The wave of stories about bullying since the beginning of the school year in this country shows no signs of stopping.
One of the latest stories pulls back the curtain on a settlement between the district and the family of a boy who was paralyzed by a punch to the abdomen by a known bully. (The hit to the abdomen was so severe it caused a blood clot in a major artery to his spine that left him paralyzed.)
The Ramsey Board of Education in New Jersey settled with the family for $4.2M. The district says the settlement was "the decision" of the insurance company and that they did nothing wrong.
No, the district was told how bad the evidence was against them, was counseled by the insurance company to pay out and now wants to say, we're paying but we deny we did anything wrong.
From the AP story:
Sawyer Rosenstein was 12 in 2006 when he was paralyzed after being punched in the abdomen by a student whose bullying he had previously complained about.
The family's lawsuit alleged school officials knew or should have known the boy's attacker had violent tendencies and failed to comply with a state anti-bullying law, said the Rosensteins' attorney, Jeffrey Youngman. The boy had punched another student in the face on a school bus a year earlier, but the school kept no record of it or other attacks and the attacker was not subjected to escalating discipline, the suit said.
Just three months before being punched, Rosenstein, then 12, emailed school officials to report he was being bullied and to ask for help.
"I would like to let you know that the bullying has increased," he wrote to his guidance counselor at the Eric Smith Middle School. "I would like to figure out some coping mechanisms to deal with these situations, and I would just like to put this on file so if something happens again, we can show that there was past bullying situations."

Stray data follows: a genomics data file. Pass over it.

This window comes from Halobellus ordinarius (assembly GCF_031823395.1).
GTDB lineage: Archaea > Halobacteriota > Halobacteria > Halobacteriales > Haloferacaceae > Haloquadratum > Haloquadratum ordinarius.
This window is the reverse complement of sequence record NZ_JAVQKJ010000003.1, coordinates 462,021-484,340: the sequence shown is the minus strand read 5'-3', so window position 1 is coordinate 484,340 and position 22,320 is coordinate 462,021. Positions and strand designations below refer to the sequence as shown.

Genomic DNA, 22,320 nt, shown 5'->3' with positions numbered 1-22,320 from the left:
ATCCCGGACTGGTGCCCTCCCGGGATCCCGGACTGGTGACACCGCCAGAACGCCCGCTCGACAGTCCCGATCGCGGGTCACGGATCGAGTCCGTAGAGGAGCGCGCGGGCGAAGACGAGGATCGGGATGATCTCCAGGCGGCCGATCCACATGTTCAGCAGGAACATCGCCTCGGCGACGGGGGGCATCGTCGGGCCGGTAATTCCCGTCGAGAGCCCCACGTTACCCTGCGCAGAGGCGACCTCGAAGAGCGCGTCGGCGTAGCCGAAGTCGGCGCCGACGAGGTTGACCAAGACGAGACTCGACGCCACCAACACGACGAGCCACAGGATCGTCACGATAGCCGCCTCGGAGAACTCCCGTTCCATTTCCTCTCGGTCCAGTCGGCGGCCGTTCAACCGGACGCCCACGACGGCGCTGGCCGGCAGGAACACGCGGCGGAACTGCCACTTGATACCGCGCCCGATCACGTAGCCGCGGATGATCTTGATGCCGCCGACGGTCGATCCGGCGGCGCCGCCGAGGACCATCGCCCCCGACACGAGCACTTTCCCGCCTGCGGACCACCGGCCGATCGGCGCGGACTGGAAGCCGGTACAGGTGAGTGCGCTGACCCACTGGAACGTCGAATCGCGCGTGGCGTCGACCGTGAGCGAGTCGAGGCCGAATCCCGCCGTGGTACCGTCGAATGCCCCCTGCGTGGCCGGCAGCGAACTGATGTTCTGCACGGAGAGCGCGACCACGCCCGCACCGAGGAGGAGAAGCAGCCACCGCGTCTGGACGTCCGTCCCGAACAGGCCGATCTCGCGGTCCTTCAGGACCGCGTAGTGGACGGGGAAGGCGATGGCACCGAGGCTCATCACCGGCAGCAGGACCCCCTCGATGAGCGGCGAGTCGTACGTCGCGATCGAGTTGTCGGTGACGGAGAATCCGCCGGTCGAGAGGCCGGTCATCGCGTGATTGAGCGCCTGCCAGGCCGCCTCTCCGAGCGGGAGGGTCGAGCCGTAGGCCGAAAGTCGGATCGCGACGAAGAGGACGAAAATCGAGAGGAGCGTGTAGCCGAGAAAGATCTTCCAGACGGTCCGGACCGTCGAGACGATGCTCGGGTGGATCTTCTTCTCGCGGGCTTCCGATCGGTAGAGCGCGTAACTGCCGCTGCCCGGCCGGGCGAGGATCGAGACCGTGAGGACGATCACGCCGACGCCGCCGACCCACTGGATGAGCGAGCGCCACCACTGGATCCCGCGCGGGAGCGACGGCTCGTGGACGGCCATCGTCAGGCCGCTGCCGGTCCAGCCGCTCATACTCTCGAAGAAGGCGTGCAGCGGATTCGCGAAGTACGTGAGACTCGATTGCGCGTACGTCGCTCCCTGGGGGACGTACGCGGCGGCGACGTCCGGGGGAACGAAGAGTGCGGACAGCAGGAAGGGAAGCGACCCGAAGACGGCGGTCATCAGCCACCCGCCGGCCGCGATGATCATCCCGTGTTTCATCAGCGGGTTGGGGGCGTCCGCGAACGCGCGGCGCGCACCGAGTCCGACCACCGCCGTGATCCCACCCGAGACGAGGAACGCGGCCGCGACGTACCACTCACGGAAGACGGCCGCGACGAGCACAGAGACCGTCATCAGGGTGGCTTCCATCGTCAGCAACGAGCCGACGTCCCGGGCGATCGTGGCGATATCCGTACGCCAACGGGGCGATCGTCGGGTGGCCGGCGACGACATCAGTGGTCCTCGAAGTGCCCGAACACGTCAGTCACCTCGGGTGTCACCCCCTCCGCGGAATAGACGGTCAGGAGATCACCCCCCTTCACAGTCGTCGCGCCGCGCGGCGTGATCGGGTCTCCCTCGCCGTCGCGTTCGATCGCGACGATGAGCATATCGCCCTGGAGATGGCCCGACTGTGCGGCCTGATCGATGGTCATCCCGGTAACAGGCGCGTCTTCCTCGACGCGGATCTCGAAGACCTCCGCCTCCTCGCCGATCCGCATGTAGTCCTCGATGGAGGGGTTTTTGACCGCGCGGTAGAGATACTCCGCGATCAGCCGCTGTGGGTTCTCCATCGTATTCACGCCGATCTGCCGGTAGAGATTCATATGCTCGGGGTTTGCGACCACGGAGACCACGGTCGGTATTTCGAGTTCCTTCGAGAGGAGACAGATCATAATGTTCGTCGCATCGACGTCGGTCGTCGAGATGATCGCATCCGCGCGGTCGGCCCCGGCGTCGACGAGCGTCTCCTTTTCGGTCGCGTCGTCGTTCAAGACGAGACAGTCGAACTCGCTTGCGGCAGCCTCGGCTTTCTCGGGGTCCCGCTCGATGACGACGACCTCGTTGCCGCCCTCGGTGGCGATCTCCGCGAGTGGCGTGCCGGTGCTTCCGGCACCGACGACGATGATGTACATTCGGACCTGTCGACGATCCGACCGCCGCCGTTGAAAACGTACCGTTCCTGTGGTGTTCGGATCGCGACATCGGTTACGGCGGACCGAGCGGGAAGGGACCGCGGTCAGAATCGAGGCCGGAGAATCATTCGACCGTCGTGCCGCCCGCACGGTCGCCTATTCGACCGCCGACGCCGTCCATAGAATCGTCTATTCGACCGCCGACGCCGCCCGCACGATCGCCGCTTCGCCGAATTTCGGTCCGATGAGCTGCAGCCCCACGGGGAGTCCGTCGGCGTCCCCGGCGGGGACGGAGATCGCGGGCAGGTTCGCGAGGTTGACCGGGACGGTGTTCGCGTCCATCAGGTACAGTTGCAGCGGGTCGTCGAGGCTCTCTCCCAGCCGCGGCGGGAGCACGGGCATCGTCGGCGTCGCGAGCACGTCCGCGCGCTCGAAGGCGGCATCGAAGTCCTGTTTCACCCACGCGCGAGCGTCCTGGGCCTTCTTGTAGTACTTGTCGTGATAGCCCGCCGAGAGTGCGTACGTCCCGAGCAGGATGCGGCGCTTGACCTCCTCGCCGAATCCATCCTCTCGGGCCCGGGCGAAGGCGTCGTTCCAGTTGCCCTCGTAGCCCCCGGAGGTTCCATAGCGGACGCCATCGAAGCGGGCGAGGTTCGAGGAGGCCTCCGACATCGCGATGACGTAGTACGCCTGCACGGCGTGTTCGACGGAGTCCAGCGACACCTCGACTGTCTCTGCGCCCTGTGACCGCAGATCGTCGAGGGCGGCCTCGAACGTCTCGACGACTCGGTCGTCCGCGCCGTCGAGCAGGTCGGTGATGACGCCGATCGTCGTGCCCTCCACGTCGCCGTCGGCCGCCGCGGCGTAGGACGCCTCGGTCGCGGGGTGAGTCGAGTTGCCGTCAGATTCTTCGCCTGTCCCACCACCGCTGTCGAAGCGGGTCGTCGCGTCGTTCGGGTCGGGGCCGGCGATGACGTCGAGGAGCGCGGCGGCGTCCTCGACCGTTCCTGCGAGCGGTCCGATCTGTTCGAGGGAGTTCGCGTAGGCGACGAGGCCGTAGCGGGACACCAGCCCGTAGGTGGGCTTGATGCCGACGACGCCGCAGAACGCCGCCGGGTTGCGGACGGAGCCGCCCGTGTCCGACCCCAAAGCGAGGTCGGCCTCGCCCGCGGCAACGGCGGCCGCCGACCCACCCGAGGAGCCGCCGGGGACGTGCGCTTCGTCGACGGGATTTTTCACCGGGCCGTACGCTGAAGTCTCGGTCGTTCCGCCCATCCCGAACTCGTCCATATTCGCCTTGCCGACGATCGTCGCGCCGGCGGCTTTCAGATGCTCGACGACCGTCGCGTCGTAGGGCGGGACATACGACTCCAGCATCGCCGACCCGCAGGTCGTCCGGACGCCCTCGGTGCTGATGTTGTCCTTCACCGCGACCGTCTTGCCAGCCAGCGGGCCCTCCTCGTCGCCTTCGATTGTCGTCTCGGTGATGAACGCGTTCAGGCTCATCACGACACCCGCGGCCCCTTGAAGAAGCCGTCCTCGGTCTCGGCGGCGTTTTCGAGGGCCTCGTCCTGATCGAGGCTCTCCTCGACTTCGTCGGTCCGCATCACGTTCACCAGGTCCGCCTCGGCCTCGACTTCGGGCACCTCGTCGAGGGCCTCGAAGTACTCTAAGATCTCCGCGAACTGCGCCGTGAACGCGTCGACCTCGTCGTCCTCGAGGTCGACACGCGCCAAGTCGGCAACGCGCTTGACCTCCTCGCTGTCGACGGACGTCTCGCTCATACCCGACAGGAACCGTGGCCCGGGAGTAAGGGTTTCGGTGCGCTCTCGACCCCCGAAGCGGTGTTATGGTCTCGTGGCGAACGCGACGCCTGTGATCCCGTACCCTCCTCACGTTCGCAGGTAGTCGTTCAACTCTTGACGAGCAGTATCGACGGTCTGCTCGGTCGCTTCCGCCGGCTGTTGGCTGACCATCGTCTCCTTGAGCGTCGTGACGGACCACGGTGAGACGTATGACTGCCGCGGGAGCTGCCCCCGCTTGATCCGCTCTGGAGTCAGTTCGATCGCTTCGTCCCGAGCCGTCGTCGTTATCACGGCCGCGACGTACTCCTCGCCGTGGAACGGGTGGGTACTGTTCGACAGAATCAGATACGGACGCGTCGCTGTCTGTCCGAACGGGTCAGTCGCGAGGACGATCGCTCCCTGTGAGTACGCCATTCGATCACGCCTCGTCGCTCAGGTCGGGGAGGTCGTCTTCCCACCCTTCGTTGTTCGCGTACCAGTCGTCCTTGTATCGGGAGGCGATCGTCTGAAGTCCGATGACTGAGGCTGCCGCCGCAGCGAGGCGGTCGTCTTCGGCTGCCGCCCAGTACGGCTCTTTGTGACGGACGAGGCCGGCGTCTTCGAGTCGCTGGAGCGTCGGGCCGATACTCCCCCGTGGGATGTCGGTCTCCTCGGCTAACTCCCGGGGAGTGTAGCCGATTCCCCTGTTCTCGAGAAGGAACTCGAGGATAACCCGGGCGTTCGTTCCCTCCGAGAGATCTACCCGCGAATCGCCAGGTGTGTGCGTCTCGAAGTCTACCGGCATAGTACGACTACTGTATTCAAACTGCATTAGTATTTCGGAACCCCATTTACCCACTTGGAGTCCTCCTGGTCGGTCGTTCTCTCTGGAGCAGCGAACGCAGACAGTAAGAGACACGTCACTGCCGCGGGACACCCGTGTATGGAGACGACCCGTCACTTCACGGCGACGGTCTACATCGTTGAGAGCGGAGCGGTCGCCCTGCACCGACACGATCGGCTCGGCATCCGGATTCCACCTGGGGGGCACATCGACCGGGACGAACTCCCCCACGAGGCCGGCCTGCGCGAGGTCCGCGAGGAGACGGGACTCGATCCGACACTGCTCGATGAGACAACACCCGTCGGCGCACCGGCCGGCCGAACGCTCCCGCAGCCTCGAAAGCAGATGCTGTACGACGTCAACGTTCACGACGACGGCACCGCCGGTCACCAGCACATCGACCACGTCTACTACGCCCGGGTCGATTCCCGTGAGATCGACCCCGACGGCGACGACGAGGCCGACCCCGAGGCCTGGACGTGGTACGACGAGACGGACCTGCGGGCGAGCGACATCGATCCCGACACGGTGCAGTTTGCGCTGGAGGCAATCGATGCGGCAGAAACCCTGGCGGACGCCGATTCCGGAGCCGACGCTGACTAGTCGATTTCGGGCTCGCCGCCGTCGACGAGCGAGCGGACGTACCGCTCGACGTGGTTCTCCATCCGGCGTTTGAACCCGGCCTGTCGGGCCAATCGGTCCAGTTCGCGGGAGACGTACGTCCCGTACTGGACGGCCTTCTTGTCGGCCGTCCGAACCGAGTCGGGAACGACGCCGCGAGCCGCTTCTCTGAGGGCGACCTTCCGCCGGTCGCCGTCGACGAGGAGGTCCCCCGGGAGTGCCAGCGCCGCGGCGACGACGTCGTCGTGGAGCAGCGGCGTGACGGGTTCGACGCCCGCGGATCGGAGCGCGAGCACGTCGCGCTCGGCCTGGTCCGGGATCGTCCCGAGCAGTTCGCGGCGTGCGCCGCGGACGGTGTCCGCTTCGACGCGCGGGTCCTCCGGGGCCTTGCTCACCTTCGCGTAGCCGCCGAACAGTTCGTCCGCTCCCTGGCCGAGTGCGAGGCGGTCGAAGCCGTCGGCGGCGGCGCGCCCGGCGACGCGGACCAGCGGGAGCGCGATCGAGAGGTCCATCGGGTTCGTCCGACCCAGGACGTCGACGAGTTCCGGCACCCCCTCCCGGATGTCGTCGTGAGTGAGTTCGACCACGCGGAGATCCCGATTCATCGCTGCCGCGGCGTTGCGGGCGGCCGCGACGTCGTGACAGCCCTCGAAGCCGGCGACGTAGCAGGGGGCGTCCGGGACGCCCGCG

Rosenstein is now a first-year student at Syracuse University and says he decided to speak publicly about the case to show that students can recover from being bullied - and to try to make would-be bullies think twice before they get violent.
Imagine if school officials had expelled the bully after the first incident. Or the next one. Rosenstein was begging for help and had the presence of mind to get it on paper in a file somewhere and yet it still continued.
Then there's the story of a 10-year old boy in Ohio who is small for his age and wears ankle braces who brought a BB gun to school to get his bullies to leave him alone.
The boy, who was charged with the delinquency count Monday after police were called to an elementary school in the suburban Cincinnati village of Elmwood Place, also told police that some boys "stuffed him in a trash can" about a year ago, police Sgt. Kevin Vanover said. Vanover said that incident apparently was not reported to police.
Of course, this boy should not have brought any kind of weapon to school. But it sounds like the boy was being singled out for humiliation. (On a personal note, kids love to tease for many reasons. But, of course, they like to look for smaller people who they can also physically intimidate.)